Whose profile is rising? Policy control and network optimization
Cisco's latest mobile data study was an oft-cited topic at this year's Mobile World Congress. The study showed global mobile data traffic growing 26 times between 2010 and 2015, to 6.3 exabytes--a billion gigabytes--per month. Additionally, fully two-thirds of all mobile data traffic will be video by 2015, the report predicted.
Cisco's findings were bolstered by similar numbers from Tellabs. According to Tellabs, North American operators have a high likelihood of reaching the end of their profitability by 2013, as operators' ability to meet demand with capacity reaches its limits.
So it's clear that the tide of mobile data is rising and is a problem. What to do? Most operators have already leveraged brute force with price increases and usage caps. Take for instance AT&T Mobility's decision last year to replace its unlimited data pricing for smartphones with a tiered pricing scenario. Instead of allowing users to download as much as they wanted--thus taxing an already strained network--AT&T imposed pricing plans that would require subscribers to pay for the data they consumed. Other carriers, such as T-Mobile USA and Verizon Wireless (NYSE:VZ), also have taken tentative steps toward metered pricing. Still others, such as Sprint Nextel (NYSE:S), have opted to retain unlimited offerings but are charging more for them.
But a range of vendors promise a more delicate approach to the problem--and at MWC this year they were out in force. Vendors both big (Alcatel-Lucent (NYSE:ALU) and Tellabs) and small (Allot Communications, Flash Networks, Telcordia, Broadhop, ByteMobile, Sandvine, Acme Packet, Bridgewater and others) made policy control and network optimization hot topics of discussion among wireless operators. For example, Alcatel-Lucent discussed the combination of its Network Guardian with its Dynamic Services Controller, while Allot disclosed enhancements to its Service Gateway Sigma.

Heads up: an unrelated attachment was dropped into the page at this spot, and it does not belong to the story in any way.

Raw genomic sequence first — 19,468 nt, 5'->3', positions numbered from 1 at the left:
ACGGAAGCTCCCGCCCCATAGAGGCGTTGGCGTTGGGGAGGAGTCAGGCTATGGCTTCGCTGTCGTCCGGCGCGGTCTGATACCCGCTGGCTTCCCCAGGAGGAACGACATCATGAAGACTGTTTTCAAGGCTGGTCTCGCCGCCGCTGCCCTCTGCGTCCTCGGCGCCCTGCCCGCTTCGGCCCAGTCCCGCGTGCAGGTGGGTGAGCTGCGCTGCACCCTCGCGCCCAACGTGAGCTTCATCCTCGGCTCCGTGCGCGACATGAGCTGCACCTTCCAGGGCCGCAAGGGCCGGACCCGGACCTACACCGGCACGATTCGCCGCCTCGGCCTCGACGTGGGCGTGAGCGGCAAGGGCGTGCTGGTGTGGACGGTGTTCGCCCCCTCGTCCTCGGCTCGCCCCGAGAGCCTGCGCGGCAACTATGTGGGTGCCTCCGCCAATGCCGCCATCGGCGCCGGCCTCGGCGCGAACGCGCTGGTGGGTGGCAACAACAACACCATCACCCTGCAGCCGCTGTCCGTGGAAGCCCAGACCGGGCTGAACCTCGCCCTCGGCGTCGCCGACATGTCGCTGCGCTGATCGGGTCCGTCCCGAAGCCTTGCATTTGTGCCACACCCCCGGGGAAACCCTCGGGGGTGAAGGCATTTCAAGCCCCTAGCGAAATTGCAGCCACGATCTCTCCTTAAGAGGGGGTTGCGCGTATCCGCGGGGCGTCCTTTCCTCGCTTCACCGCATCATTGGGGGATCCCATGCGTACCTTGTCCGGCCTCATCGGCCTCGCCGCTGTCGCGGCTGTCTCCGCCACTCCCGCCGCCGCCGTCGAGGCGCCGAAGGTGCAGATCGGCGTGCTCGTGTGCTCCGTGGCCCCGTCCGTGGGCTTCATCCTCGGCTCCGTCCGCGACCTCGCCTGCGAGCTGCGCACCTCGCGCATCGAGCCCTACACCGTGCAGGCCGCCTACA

Indeed, as analyst Dean Bubley of Disruptive Analysis pointed out, Ericsson's cloud-services deal with Akamai smacks of policy control. "It should be able to combine video optimisation/caching with the ability to tweak policy right the way down to the scheduling algorithms in the base stations," he wrote.
Of course, it shouldn't come as a surprise that network optimization and policy control are hot topics. Verizon Wireless, the nation's largest wireless carrier and the owner of the world's largest LTE network, has invested heavily in the area. Early last year the operator signed a deal with Camiant (now Tekelec) for policy control. Specifically, the carrier purchased Camiant's Multimedia Policy Engine for "vital real-time intelligence and management of network resources." And then, late last year, Verizon spent a whopping $56 million for Bridgewater Systems' mobile control solutions.